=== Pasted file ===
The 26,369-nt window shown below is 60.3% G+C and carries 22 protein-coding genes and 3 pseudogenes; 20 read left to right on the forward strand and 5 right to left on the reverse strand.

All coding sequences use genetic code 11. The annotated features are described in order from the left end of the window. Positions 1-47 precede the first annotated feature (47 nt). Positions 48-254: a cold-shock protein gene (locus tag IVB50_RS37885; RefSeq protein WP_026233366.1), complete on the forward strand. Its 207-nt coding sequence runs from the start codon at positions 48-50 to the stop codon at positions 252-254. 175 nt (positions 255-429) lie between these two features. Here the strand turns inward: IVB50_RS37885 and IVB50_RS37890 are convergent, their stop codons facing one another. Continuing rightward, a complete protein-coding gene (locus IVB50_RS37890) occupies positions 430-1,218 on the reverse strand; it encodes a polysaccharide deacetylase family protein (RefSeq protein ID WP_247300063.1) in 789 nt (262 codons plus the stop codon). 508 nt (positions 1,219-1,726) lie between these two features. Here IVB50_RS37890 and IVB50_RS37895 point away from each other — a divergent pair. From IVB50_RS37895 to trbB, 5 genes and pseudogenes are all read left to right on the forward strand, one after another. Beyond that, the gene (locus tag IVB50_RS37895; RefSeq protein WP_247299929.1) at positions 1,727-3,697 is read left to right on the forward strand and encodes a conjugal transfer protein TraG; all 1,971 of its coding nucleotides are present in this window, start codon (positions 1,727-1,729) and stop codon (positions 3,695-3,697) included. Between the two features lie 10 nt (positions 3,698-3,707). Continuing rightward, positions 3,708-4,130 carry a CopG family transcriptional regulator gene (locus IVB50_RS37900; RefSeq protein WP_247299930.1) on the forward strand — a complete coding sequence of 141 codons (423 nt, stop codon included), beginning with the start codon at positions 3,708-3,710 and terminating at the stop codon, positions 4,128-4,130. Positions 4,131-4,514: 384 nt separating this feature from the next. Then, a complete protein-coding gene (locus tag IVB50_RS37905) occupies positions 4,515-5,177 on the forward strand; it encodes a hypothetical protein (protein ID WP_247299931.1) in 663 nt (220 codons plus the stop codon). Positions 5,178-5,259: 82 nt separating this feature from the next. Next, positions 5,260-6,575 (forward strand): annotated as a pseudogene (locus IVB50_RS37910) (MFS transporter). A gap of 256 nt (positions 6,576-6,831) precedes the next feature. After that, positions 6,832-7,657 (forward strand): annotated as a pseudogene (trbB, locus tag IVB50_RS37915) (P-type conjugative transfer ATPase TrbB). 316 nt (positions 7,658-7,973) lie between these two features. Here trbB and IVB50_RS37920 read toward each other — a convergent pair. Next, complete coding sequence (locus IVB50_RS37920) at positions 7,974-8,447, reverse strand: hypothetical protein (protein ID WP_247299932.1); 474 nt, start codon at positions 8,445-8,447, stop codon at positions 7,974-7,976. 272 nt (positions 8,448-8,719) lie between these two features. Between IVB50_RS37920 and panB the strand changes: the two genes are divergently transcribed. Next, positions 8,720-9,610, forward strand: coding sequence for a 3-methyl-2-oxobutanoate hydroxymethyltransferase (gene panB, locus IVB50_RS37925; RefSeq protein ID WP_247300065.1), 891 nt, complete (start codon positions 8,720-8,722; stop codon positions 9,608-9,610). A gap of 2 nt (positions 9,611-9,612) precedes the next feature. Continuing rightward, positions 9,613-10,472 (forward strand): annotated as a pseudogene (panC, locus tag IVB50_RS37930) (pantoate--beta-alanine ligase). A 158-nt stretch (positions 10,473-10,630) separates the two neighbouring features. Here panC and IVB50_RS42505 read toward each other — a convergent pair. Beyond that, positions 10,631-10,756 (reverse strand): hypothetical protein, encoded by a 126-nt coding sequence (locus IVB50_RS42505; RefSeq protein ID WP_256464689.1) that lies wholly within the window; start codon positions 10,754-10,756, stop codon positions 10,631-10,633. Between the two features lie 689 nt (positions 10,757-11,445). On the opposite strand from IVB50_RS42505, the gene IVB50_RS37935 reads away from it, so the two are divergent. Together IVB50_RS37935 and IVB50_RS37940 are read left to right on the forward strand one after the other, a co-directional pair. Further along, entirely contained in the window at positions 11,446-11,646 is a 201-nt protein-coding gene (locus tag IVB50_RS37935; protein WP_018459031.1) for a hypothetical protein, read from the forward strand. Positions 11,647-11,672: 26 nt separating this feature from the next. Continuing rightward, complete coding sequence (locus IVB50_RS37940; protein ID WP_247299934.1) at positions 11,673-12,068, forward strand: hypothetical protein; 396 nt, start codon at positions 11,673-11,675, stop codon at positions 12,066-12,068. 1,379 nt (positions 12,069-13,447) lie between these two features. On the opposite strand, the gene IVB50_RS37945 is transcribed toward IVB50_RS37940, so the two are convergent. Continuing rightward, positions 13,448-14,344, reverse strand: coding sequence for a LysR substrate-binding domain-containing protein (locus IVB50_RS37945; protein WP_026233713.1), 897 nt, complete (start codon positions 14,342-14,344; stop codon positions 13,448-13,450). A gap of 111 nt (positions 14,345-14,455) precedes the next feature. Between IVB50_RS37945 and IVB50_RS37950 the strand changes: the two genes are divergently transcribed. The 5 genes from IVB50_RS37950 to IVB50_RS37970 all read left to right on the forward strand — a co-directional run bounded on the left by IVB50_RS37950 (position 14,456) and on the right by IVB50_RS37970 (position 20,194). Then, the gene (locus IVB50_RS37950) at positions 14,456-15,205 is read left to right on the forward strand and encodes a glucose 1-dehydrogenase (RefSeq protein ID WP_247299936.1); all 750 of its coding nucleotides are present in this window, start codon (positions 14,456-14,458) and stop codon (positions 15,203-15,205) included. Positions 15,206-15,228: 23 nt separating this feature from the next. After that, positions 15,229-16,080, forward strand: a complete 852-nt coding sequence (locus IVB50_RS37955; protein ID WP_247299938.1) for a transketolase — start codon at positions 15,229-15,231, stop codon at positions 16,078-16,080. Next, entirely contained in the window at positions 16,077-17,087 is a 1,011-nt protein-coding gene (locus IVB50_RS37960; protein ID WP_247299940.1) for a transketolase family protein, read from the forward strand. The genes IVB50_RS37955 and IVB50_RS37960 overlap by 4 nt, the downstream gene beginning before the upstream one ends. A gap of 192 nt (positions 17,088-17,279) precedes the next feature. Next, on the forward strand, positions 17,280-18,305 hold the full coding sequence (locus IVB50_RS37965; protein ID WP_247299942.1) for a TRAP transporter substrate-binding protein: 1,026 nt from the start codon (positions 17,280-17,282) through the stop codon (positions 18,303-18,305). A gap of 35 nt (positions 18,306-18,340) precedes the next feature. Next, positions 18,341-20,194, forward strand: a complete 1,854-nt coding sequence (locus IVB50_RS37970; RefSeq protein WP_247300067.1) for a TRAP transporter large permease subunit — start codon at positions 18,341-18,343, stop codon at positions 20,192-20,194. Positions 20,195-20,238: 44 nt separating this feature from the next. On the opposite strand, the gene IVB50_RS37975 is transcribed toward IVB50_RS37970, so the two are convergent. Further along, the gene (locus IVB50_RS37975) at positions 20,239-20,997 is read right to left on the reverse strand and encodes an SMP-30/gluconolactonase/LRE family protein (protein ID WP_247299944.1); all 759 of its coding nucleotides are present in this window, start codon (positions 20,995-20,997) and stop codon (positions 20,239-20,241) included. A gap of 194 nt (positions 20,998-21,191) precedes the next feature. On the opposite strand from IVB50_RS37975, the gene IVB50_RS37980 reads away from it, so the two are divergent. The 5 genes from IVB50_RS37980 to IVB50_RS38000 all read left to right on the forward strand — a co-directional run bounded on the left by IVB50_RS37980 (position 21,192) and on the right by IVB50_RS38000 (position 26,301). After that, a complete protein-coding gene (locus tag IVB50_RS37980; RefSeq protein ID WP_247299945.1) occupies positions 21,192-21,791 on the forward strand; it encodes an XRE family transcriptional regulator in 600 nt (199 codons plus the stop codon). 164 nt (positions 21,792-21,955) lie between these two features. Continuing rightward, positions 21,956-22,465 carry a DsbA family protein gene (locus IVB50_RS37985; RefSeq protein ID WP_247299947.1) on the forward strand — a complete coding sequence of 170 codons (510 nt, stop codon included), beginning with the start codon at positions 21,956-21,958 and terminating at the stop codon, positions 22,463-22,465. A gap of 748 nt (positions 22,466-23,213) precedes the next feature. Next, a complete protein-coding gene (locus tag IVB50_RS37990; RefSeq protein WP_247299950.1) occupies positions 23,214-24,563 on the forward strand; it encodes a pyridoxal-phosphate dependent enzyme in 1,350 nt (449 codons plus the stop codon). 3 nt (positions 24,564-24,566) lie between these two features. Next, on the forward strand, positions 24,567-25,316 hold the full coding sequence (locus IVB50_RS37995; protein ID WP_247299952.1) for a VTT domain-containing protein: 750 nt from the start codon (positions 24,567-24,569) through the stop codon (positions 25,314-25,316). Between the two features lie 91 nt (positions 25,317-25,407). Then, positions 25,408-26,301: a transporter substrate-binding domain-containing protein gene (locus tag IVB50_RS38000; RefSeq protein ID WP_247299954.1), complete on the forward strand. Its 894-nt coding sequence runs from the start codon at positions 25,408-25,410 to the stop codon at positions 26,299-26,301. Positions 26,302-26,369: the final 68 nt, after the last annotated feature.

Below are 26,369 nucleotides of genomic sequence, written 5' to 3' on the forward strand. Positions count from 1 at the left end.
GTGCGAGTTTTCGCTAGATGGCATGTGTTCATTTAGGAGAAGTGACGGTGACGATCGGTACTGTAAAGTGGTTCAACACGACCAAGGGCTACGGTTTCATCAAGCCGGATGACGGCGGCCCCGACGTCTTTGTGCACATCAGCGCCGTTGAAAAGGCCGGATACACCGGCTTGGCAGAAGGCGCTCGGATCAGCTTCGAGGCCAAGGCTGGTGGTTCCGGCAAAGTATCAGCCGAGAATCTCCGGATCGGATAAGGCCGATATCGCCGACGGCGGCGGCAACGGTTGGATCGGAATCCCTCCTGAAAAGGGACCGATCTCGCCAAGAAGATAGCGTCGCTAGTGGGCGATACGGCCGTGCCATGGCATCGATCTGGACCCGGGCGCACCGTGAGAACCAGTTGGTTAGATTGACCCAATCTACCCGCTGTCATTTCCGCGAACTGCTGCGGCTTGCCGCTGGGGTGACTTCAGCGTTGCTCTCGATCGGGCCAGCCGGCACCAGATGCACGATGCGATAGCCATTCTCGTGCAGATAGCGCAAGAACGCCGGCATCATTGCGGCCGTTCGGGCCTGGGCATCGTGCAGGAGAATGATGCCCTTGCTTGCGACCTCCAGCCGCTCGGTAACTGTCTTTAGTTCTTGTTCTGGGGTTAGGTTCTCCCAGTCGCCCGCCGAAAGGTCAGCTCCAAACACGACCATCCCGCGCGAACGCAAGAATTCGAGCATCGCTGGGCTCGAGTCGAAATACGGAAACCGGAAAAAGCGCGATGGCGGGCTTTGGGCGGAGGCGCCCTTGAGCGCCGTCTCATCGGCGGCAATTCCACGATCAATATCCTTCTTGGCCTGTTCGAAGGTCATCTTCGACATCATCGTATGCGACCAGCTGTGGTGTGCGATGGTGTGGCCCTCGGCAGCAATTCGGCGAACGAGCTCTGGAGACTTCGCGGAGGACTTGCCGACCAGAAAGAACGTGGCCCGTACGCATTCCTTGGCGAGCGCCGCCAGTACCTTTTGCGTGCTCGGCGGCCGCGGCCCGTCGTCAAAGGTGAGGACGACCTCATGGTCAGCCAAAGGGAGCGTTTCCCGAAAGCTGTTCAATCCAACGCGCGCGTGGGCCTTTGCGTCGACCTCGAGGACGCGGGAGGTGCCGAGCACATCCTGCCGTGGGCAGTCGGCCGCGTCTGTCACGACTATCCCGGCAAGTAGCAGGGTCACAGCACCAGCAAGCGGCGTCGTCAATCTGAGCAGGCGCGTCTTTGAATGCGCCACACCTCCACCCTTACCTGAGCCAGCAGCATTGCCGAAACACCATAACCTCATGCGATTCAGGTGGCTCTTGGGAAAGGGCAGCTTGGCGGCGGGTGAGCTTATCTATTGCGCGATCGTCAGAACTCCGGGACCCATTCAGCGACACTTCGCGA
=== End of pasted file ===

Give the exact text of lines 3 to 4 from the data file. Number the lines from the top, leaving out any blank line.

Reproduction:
Below are 26,369 nucleotides of genomic sequence, written 5' to 3' on the forward strand. Positions count from 1 at the left end.
GTGCGAGTTTTCGCTAGATGGCATGTGTTCATTTAGGAGAAGTGACGGTGACGATCGGTACTGTAAAGTGGTTCAACACGACCAAGGGCTACGGTTTCATCAAGCCGGATGACGGCGGCCCCGACGTCTTTGTGCACATCAGCGCCGTTGAAAAGGCCGGATACACCGGCTTGGCAGAAGGCGCTCGGATCAGCTTCGAGGCCAAGGCTGGTGGTTCCGGCAAAGTATCAGCCGAGAATCTCCGGATCGGATAAGGCCGATATCGCCGACGGCGGCGGCAACGGTTGGATCGGAATCCCTCCTGAAAAGGGACCGATCTCGCCAAGAAGATAGCGTCGCTAGTGGGCGATACGGCCGTGCCATGGCATCGATCTGGACCCGGGCGCACCGTGAGAACCAGTTGGTTAGATTGACCCAATCTACCCGCTGTCATTTCCGCGAACTGCTGCGGCTTGCCGCTGGGGTGACTTCAGCGTTGCTCTCGATCGGGCCAGCCGGCACCAGATGCACGATGCGATAGCCATTCTCGTGCAGATAGCGCAAGAACGCCGGCATCATTGCGGCCGTTCGGGCCTGGGCATCGTGCAGGAGAATGATGCCCTTGCTTGCGACCTCCAGCCGCTCGGTAACTGTCTTTAGTTCTTGTTCTGGGGTTAGGTTCTCCCAGTCGCCCGCCGAAAGGTCAGCTCCAAACACGACCATCCCGCGCGAACGCAAGAATTCGAGCATCGCTGGGCTCGAGTCGAAATACGGAAACCGGAAAAAGCGCGATGGCGGGCTTTGGGCGGAGGCGCCCTTGAGCGCCGTCTCATCGGCGGCAATTCCACGATCAATATCCTTCTTGGCCTGTTCGAAGGTCATCTTCGACATCATCGTATGCGACCAGCTGTGGTGTGCGATGGTGTGGCCCTCGGCAGCAATTCGGCGAACGAGCTCTGGAGACTTCGCGGAGGACTTGCCGACCAGAAAGAACGTGGCCCGTACGCATTCCTTGGCGAGCGCCGCCAGTACCTTTTGCGTGCTCGGCGGCCGCGGCCCGTCGTCAAAGGTGAGGACGACCTCATGGTCAGCCAAAGGGAGCGTTTCCCGAAAGCTGTTCAATCCAACGCGCGCGTGGGCCTTTGCGTCGACCTCGAGGACGCGGGAGGTGCCGAGCACATCCTGCCGTGGGCAGTCGGCCGCGTCTGTCACGACTATCCCGGCAAGTAGCAGGGTCACAGCACCAGCAAGCGGCGTCGTCAATCTGAGCAGGCGCGTCTTTGAATGCGCCACACCTCCACCCTTACCTGAGCCAGCAGCATTGCCGAAACACCATAACCTCATGCGATTCAGGTGGCTCTTGGGAAAGGGCAGCTTGGCGGCGGGTGAGCTTATCTATTGCGCGATCGTCAGAACTCCGGGACCCATTCAGCGACACTTCGCGA